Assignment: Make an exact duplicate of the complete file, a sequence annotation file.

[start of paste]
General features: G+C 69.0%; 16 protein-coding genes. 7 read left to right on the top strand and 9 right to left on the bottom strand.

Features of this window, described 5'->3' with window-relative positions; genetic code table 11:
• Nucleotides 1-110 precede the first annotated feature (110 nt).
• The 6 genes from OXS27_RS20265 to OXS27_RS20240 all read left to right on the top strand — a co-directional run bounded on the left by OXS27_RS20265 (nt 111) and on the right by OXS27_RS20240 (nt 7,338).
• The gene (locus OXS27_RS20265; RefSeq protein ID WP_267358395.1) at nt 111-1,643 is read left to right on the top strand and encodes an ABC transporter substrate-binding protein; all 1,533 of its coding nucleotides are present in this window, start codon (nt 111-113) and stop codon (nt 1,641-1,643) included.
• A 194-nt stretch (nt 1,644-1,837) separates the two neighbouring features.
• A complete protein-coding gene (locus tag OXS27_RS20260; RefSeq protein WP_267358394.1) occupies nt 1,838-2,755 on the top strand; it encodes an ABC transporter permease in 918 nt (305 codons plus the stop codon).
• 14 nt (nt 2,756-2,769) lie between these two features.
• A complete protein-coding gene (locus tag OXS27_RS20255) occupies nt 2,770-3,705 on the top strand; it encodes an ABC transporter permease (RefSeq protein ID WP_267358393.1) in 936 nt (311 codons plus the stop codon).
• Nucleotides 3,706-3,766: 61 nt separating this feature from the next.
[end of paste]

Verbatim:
General features: G+C 69.0%; 16 protein-coding genes. 7 read left to right on the top strand and 9 right to left on the bottom strand.

Features of this window, described 5'->3' with window-relative positions; genetic code table 11:
• Nucleotides 1-110 precede the first annotated feature (110 nt).
• The 6 genes from OXS27_RS20265 to OXS27_RS20240 all read left to right on the top strand — a co-directional run bounded on the left by OXS27_RS20265 (nt 111) and on the right by OXS27_RS20240 (nt 7,338).
• The gene (locus OXS27_RS20265; RefSeq protein ID WP_267358395.1) at nt 111-1,643 is read left to right on the top strand and encodes an ABC transporter substrate-binding protein; all 1,533 of its coding nucleotides are present in this window, start codon (nt 111-113) and stop codon (nt 1,641-1,643) included.
• A 194-nt stretch (nt 1,644-1,837) separates the two neighbouring features.
• A complete protein-coding gene (locus tag OXS27_RS20260; RefSeq protein WP_267358394.1) occupies nt 1,838-2,755 on the top strand; it encodes an ABC transporter permease in 918 nt (305 codons plus the stop codon).
• 14 nt (nt 2,756-2,769) lie between these two features.
• A complete protein-coding gene (locus tag OXS27_RS20255) occupies nt 2,770-3,705 on the top strand; it encodes an ABC transporter permease (RefSeq protein ID WP_267358393.1) in 936 nt (311 codons plus the stop codon).
• Nucleotides 3,706-3,766: 61 nt separating this feature from the next.